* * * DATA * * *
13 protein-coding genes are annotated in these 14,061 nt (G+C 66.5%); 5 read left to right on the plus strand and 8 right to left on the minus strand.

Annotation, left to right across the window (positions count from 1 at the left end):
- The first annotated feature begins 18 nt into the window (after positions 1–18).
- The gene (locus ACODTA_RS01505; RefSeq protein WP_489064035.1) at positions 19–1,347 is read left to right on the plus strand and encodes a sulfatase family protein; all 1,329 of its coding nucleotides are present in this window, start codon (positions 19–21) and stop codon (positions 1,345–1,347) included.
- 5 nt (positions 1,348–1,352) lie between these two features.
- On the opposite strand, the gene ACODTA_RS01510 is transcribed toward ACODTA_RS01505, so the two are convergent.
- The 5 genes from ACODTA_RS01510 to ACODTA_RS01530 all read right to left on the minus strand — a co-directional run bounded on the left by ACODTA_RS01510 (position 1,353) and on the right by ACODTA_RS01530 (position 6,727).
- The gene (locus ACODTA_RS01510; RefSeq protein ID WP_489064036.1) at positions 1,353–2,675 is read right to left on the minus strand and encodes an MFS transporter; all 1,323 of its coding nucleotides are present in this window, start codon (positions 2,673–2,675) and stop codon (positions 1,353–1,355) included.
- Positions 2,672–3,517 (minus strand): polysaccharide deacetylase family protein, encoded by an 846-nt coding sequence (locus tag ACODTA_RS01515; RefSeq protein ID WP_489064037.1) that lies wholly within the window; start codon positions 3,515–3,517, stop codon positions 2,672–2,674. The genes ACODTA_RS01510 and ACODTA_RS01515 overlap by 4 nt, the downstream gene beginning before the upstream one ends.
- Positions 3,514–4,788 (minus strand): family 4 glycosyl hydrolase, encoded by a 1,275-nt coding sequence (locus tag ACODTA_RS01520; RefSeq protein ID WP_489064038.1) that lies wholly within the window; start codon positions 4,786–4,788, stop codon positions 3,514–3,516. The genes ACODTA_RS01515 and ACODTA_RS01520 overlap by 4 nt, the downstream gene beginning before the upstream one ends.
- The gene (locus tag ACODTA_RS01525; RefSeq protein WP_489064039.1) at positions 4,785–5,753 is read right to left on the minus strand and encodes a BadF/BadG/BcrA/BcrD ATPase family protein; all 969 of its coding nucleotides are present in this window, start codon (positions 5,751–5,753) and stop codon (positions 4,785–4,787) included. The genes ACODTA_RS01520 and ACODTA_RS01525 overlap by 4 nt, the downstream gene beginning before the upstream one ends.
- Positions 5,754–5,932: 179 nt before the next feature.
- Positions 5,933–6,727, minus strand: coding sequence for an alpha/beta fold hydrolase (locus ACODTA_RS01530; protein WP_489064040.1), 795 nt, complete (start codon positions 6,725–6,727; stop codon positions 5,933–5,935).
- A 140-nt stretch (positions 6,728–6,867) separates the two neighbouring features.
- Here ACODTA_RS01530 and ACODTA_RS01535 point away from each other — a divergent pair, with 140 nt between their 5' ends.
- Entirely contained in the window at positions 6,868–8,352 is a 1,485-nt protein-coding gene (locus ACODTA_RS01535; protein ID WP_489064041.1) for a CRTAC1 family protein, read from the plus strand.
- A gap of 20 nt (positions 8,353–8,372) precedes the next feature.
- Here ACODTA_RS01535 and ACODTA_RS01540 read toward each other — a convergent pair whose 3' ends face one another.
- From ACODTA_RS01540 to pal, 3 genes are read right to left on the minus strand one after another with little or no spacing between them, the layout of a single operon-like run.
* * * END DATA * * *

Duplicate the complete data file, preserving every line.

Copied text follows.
13 protein-coding genes are annotated in these 14,061 nt (G+C 66.5%); 5 read left to right on the plus strand and 8 right to left on the minus strand.

Annotation, left to right across the window (positions count from 1 at the left end):
- The first annotated feature begins 18 nt into the window (after positions 1–18).
- The gene (locus ACODTA_RS01505; RefSeq protein WP_489064035.1) at positions 19–1,347 is read left to right on the plus strand and encodes a sulfatase family protein; all 1,329 of its coding nucleotides are present in this window, start codon (positions 19–21) and stop codon (positions 1,345–1,347) included.
- 5 nt (positions 1,348–1,352) lie between these two features.
- On the opposite strand, the gene ACODTA_RS01510 is transcribed toward ACODTA_RS01505, so the two are convergent.
- The 5 genes from ACODTA_RS01510 to ACODTA_RS01530 all read right to left on the minus strand — a co-directional run bounded on the left by ACODTA_RS01510 (position 1,353) and on the right by ACODTA_RS01530 (position 6,727).
- The gene (locus ACODTA_RS01510; RefSeq protein ID WP_489064036.1) at positions 1,353–2,675 is read right to left on the minus strand and encodes an MFS transporter; all 1,323 of its coding nucleotides are present in this window, start codon (positions 2,673–2,675) and stop codon (positions 1,353–1,355) included.
- Positions 2,672–3,517 (minus strand): polysaccharide deacetylase family protein, encoded by an 846-nt coding sequence (locus tag ACODTA_RS01515; RefSeq protein ID WP_489064037.1) that lies wholly within the window; start codon positions 3,515–3,517, stop codon positions 2,672–2,674. The genes ACODTA_RS01510 and ACODTA_RS01515 overlap by 4 nt, the downstream gene beginning before the upstream one ends.
- Positions 3,514–4,788 (minus strand): family 4 glycosyl hydrolase, encoded by a 1,275-nt coding sequence (locus tag ACODTA_RS01520; RefSeq protein ID WP_489064038.1) that lies wholly within the window; start codon positions 4,786–4,788, stop codon positions 3,514–3,516. The genes ACODTA_RS01515 and ACODTA_RS01520 overlap by 4 nt, the downstream gene beginning before the upstream one ends.
- The gene (locus tag ACODTA_RS01525; RefSeq protein WP_489064039.1) at positions 4,785–5,753 is read right to left on the minus strand and encodes a BadF/BadG/BcrA/BcrD ATPase family protein; all 969 of its coding nucleotides are present in this window, start codon (positions 5,751–5,753) and stop codon (positions 4,785–4,787) included. The genes ACODTA_RS01520 and ACODTA_RS01525 overlap by 4 nt, the downstream gene beginning before the upstream one ends.
- Positions 5,754–5,932: 179 nt before the next feature.
- Positions 5,933–6,727, minus strand: coding sequence for an alpha/beta fold hydrolase (locus ACODTA_RS01530; protein WP_489064040.1), 795 nt, complete (start codon positions 6,725–6,727; stop codon positions 5,933–5,935).
- A 140-nt stretch (positions 6,728–6,867) separates the two neighbouring features.
- Here ACODTA_RS01530 and ACODTA_RS01535 point away from each other — a divergent pair, with 140 nt between their 5' ends.
- Entirely contained in the window at positions 6,868–8,352 is a 1,485-nt protein-coding gene (locus ACODTA_RS01535; protein ID WP_489064041.1) for a CRTAC1 family protein, read from the plus strand.
- A gap of 20 nt (positions 8,353–8,372) precedes the next feature.
- Here ACODTA_RS01535 and ACODTA_RS01540 read toward each other — a convergent pair whose 3' ends face one another.
- From ACODTA_RS01540 to pal, 3 genes are read right to left on the minus strand one after another with little or no spacing between them, the layout of a single operon-like run.